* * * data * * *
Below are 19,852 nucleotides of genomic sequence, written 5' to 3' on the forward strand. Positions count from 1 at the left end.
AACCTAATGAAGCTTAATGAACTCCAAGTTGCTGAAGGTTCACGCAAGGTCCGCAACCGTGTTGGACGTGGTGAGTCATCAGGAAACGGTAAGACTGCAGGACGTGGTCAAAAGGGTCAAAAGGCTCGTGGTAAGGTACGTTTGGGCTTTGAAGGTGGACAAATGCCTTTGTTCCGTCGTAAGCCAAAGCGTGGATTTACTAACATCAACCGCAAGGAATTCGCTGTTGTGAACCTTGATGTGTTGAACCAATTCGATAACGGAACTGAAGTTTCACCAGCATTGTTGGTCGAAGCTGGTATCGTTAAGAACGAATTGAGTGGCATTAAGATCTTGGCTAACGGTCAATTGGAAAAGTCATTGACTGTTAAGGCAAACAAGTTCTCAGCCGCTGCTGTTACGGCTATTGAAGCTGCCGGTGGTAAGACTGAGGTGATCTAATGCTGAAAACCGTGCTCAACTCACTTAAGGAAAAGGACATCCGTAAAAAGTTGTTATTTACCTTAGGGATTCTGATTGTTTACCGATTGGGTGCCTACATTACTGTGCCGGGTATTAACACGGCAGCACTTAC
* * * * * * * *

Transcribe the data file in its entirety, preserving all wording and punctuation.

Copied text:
Below are 19,852 nucleotides of genomic sequence, written 5' to 3' on the forward strand. Positions count from 1 at the left end.
AACCTAATGAAGCTTAATGAACTCCAAGTTGCTGAAGGTTCACGCAAGGTCCGCAACCGTGTTGGACGTGGTGAGTCATCAGGAAACGGTAAGACTGCAGGACGTGGTCAAAAGGGTCAAAAGGCTCGTGGTAAGGTACGTTTGGGCTTTGAAGGTGGACAAATGCCTTTGTTCCGTCGTAAGCCAAAGCGTGGATTTACTAACATCAACCGCAAGGAATTCGCTGTTGTGAACCTTGATGTGTTGAACCAATTCGATAACGGAACTGAAGTTTCACCAGCATTGTTGGTCGAAGCTGGTATCGTTAAGAACGAATTGAGTGGCATTAAGATCTTGGCTAACGGTCAATTGGAAAAGTCATTGACTGTTAAGGCAAACAAGTTCTCAGCCGCTGCTGTTACGGCTATTGAAGCTGCCGGTGGTAAGACTGAGGTGATCTAATGCTGAAAACCGTGCTCAACTCACTTAAGGAAAAGGACATCCGTAAAAAGTTGTTATTTACCTTAGGGATTCTGATTGTTTACCGATTGGGTGCCTACATTACTGTGCCGGGTATTAACACGGCAGCACTTAC